Ecologies of Open Resources and Pedagogies of Abundance
Learning exists in diverse places—education, work and interest-based activities—and in many different forms. The move towards opening access to learning courses provides learners with the possibility to bring together learning opportunities from diverse sites. However, there is a danger in narrowly viewing learning as the acquisition of resources. This view restricts benefits of open resources to experienced, self-regulated learners. This chapter analyses diverse pedagogies that enable learners to capitalise on digital, open resources. It calls for a fundamental rethink of our cultural view of learning and teaching, focusing attention on how we encourage learners to create and navigate their own pathways, placing the self-regulation of learning as the norm.
KeywordsOpen educational practice Open educational resources Open courses MOOCs Open resources Open pedagogy OER
We would like to thank our colleagues who collaborated with us on some of the studies cited in this chapter: Dr. Anoush Margaryan, Dr. Colin Milligan, Dr. Isobel Falconer and Ms. Helen Beetham. Thanks also to the funders who have sponsored our work, most notably JISC and Shell BPV.
- Bradley, J. C. (2007). Open notebook science using blogs and wikis. Nature Preceedings. doi: 10.1038/npre.2007.39.1
- Dron, J., & Anderson, T. (2014). Agoraphobia and the modern learner. In A. Littlejohn & C. Pegler (Eds.), Reusing open resources: Learning in open networks for work, life and education. New York: Routledge.Google Scholar
- Fiedler, S. (2014). Open sourcing personal learning. In A. Littlejohn & C. Pegler (Eds.), Reusing open resources: Learning in open networks for work, life and education (pp. 43–56). New York: Routledge.Google Scholar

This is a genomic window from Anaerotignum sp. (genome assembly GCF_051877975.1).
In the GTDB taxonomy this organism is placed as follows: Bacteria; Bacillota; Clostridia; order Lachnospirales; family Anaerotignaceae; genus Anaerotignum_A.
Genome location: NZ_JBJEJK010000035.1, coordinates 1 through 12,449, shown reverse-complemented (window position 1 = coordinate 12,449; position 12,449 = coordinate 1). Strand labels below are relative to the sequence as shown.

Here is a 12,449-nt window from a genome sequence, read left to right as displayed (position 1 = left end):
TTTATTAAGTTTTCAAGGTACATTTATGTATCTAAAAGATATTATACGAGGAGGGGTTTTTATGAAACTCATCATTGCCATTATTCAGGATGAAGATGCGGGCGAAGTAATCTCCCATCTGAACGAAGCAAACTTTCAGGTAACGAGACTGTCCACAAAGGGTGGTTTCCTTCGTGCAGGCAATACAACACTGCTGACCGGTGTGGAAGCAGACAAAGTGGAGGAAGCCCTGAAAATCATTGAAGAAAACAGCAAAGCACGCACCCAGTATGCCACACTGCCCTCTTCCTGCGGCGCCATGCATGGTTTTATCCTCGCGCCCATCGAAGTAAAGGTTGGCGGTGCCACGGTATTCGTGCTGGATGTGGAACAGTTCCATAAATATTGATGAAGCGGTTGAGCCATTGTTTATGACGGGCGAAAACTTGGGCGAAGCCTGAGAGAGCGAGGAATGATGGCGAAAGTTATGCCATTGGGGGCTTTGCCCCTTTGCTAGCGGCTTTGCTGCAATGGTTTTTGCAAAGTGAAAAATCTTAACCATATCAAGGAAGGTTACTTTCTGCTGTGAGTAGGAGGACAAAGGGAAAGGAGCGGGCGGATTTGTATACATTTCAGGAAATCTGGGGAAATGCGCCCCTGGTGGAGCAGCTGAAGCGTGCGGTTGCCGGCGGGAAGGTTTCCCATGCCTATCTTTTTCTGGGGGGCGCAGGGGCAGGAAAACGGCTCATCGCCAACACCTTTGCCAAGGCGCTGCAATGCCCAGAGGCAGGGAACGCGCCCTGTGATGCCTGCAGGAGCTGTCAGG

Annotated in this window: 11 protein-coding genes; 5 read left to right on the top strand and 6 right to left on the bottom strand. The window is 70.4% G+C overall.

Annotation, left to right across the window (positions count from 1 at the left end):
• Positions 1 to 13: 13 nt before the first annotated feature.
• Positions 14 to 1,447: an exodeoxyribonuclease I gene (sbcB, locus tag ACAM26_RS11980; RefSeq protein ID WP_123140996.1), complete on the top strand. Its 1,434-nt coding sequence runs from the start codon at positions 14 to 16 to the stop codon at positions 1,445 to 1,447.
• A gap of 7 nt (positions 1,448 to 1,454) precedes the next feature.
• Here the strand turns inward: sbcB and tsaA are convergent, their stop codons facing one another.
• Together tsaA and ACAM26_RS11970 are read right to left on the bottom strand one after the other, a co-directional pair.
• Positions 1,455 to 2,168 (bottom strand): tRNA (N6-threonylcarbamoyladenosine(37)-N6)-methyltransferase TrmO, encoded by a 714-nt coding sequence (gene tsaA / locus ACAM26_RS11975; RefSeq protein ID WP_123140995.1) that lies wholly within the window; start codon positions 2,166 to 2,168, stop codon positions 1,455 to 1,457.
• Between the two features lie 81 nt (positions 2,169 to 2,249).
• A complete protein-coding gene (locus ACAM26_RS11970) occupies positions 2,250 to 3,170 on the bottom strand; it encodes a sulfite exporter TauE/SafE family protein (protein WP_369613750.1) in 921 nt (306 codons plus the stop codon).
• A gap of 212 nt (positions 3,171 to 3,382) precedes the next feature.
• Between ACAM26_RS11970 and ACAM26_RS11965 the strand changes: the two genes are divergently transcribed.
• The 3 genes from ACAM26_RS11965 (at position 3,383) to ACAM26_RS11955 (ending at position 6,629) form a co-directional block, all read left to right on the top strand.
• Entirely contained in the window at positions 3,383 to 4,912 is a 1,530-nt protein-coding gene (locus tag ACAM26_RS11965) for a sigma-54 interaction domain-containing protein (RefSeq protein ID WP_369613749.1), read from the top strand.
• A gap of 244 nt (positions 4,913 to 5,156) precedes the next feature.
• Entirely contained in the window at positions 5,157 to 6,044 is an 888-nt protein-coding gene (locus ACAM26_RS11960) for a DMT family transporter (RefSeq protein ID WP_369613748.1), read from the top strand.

- Littlejohn, A. Milligan, C. & Margaryan, A. (2011). Collective learning in the workplace: Knowledge sharing behaviours. International Journal of Advanced Corporate Learning (iJAC). Available from http://online-journals.org/i-jac/article/viewArticle/1801
- Littlejohn, A., Beetham, H., & McGill, L. (2012a). Learning at the digital frontier: A review of digital literacies in theory and practice. Journal of Computer Assisted Learning (JCAL), 28(6), 547–556 http://onlinelibrary.wiley.com/doi/10.1111/j.1365-2729.2011.00474.x/abstract
- Littlejohn, A., Milligan, C., Margaryan, A. (2012b). Charting collective knowledge: Supporting self-regulated learning in the workplace. Journal of Workplace Learning, 24(3), 226–238 http://dx.doi.org/10.1108/13665621211209285
- Littlejohn, A., & Pegler, C. (2014). Reusing Open Resources for Learning. In A. Littlejohn & C. Pegler (Eds.), Reusing open resources: Learning in open networks for work, life and education (pp. 1–24). New York: Routledge.Google Scholar
- Lompscher, J., & Hedegaard, M. (1999). Learning activity and development: Introduction. In M. Hedegaard & J. Lompscher (Eds.), Learning activity and development (pp. 10–21). Aarhus: Aarhus University Press.Google Scholar
- Margaryan, A., Milligan, C. & Littlejohn, A. (2009a). Self-regulated learning and knowledge sharing in the workplace: Differences and similarities between experts and novices. In Proceedings of 2009 Researching Work and Learning (RWL) Conference Pt 3. (pp. 66–75). Roskilde, Denmark: Researching Work and Learning International Advisory Committee. Available from https://sites.google.com/site/rwl6proceedings/
- Margaryan, A., Milligan, C., Littlejohn, A., Hendrix, D., & Graeb-Koenneker, S. (2009b). Self-regulated learning in the workplace: Enhancing knowledge flow between novices and experts. In 4th International Conference on Organizational Learning, Knowledge and Capabilities (OLKC), Amsterdam, The Netherlands. 26–28 April, 2009. Available from http://www.feweb.vu.nl/olkc2009/Papers/6CAMargaryan.pdf
- Mason, R., & Rennie, F. (2008). E-Learning and social networking handbook. resources for higher education. Abingdon, Oxon: Routledge.Google Scholar
- McGill, L., Falconer, I., Littlejohn, A. & Beetham, H. (2013). JISC and HEA OER Programme: Phase 3 Synthesis and Evaluation Report. London: JISC https://oersynth.pbworks.com/w/page/59707964/ukoer3FinalSynthesisReport
- Milligan, C., Margaryan, A., & Littlejohn, A. (2013). Patterns of engagement in connectivist MOOCs. Journal of Online Learning and Teaching, 9(2). http://jolt.merlot.org/vol9no2/milligan_0613.htm.
- Paavola, S. (2014). Challenges of Collaborative Knowledge Creation. Reusing Open Resources: Learning in Open Networks for Work, Life and Education, 104. Google Scholar
- Siemens, G. (2005). Connectivism: A learning theory for the digital age. International Journal of Instructional Technology and Distance Learning, 2(1), 3–10.Google Scholar
- Tynjälä, P., Häkkinen, P., & Hämäläinen, R. (2014). TEL@ work: Toward integration of theory and practice. British Journal of Educational Technology, 45(6), 990–1000. Google Scholar